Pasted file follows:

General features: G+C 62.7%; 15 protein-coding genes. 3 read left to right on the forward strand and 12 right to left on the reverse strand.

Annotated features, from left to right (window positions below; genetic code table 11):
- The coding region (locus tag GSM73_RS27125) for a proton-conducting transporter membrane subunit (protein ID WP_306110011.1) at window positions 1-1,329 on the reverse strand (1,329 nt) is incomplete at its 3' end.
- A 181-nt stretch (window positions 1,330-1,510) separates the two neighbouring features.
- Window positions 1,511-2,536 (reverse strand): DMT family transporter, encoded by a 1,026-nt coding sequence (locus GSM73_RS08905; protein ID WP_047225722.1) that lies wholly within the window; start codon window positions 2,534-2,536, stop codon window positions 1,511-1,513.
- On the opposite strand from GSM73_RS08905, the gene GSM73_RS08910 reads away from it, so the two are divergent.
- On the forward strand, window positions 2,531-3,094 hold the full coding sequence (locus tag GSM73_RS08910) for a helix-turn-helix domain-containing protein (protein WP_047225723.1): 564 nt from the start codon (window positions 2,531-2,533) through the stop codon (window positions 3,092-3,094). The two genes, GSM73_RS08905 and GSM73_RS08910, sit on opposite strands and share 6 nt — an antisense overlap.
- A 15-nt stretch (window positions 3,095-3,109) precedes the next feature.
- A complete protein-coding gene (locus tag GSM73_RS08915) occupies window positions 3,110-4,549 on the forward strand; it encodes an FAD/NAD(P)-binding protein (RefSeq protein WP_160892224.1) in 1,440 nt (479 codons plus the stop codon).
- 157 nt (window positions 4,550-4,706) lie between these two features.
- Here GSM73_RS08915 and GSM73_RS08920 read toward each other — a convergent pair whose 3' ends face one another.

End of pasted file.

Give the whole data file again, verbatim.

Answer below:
General features: G+C 62.7%; 15 protein-coding genes. 3 read left to right on the forward strand and 12 right to left on the reverse strand.

Annotated features, from left to right (window positions below; genetic code table 11):
- The coding region (locus tag GSM73_RS27125) for a proton-conducting transporter membrane subunit (protein ID WP_306110011.1) at window positions 1-1,329 on the reverse strand (1,329 nt) is incomplete at its 3' end.
- A 181-nt stretch (window positions 1,330-1,510) separates the two neighbouring features.
- Window positions 1,511-2,536 (reverse strand): DMT family transporter, encoded by a 1,026-nt coding sequence (locus GSM73_RS08905; protein ID WP_047225722.1) that lies wholly within the window; start codon window positions 2,534-2,536, stop codon window positions 1,511-1,513.
- On the opposite strand from GSM73_RS08905, the gene GSM73_RS08910 reads away from it, so the two are divergent.
- On the forward strand, window positions 2,531-3,094 hold the full coding sequence (locus tag GSM73_RS08910) for a helix-turn-helix domain-containing protein (protein WP_047225723.1): 564 nt from the start codon (window positions 2,531-2,533) through the stop codon (window positions 3,092-3,094). The two genes, GSM73_RS08905 and GSM73_RS08910, sit on opposite strands and share 6 nt — an antisense overlap.
- A 15-nt stretch (window positions 3,095-3,109) precedes the next feature.
- A complete protein-coding gene (locus tag GSM73_RS08915) occupies window positions 3,110-4,549 on the forward strand; it encodes an FAD/NAD(P)-binding protein (RefSeq protein WP_160892224.1) in 1,440 nt (479 codons plus the stop codon).
- 157 nt (window positions 4,550-4,706) lie between these two features.
- Here GSM73_RS08915 and GSM73_RS08920 read toward each other — a convergent pair whose 3' ends face one another.